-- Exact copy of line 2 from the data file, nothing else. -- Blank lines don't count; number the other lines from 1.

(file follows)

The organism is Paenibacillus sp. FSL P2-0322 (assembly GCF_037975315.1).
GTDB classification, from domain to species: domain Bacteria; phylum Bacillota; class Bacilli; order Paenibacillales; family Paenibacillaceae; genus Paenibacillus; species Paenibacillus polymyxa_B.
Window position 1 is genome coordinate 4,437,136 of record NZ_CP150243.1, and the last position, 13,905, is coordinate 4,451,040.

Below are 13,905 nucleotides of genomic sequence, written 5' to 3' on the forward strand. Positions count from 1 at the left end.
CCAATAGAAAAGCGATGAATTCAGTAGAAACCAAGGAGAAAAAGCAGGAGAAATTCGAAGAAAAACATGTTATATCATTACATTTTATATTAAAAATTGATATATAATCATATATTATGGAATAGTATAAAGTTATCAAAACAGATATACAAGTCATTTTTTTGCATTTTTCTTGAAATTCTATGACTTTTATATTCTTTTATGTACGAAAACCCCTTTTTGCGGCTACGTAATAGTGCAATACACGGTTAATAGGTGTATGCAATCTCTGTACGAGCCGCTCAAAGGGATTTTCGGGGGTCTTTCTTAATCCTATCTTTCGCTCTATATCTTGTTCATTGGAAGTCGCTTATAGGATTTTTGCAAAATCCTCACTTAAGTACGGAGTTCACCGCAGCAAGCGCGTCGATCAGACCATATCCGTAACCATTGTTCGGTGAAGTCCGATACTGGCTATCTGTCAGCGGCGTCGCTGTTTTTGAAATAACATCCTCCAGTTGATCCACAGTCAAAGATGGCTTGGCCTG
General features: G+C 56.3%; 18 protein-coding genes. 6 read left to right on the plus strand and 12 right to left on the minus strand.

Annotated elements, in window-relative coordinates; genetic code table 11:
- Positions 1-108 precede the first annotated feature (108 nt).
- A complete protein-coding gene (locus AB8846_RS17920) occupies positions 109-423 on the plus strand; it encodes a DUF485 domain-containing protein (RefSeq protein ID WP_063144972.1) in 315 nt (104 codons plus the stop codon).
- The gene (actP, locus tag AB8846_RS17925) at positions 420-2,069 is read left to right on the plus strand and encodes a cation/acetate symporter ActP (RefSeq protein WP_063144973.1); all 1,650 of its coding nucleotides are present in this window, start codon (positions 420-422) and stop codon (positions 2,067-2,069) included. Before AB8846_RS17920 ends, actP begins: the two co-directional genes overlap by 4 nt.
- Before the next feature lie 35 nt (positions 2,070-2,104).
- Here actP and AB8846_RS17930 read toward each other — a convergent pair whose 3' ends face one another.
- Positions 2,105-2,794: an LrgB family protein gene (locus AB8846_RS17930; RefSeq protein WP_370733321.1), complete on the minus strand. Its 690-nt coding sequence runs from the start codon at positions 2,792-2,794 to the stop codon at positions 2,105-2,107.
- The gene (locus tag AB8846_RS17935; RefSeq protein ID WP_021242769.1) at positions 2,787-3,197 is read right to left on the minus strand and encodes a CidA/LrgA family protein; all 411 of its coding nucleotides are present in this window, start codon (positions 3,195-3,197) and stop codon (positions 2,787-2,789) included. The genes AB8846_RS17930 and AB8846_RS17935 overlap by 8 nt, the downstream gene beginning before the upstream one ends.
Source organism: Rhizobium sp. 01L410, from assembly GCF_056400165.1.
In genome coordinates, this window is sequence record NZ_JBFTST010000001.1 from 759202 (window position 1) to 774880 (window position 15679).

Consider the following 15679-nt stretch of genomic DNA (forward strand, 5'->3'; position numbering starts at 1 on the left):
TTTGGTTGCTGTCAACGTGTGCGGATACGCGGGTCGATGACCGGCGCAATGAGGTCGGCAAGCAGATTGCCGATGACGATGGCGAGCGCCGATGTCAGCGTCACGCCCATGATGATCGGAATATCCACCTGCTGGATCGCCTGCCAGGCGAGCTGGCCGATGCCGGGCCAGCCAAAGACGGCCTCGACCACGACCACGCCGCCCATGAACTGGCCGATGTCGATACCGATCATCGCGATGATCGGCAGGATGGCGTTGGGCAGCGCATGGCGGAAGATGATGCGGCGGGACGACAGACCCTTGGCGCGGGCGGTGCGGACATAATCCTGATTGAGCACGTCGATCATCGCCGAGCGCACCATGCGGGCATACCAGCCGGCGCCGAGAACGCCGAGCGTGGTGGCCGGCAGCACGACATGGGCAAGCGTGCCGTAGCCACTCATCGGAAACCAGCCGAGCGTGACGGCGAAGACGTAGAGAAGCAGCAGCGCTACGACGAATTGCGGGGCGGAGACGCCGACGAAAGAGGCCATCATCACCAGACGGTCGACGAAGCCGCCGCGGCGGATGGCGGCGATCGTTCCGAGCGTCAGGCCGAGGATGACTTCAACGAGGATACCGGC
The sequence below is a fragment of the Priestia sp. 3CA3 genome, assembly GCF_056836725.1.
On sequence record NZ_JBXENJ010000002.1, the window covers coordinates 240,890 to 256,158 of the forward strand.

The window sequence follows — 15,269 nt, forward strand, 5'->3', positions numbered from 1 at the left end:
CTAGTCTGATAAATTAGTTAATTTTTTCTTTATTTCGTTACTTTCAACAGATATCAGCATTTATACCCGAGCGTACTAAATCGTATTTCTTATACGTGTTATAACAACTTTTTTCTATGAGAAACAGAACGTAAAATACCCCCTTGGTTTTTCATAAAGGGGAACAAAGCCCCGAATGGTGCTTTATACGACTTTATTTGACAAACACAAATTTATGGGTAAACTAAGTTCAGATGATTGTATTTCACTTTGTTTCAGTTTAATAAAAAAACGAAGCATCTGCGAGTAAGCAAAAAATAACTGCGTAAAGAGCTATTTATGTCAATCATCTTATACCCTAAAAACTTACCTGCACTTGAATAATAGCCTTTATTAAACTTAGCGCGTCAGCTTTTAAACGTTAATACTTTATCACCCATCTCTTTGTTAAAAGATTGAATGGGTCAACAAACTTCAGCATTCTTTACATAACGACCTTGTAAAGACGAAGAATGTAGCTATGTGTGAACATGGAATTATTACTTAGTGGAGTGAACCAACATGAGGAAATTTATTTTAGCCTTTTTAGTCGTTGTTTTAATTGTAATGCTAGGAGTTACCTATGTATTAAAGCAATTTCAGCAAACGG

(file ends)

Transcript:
GTDB classification, from domain to species: domain Bacteria; phylum Bacillota; class Bacilli; order Paenibacillales; family Paenibacillaceae; genus Paenibacillus; species Paenibacillus polymyxa_B.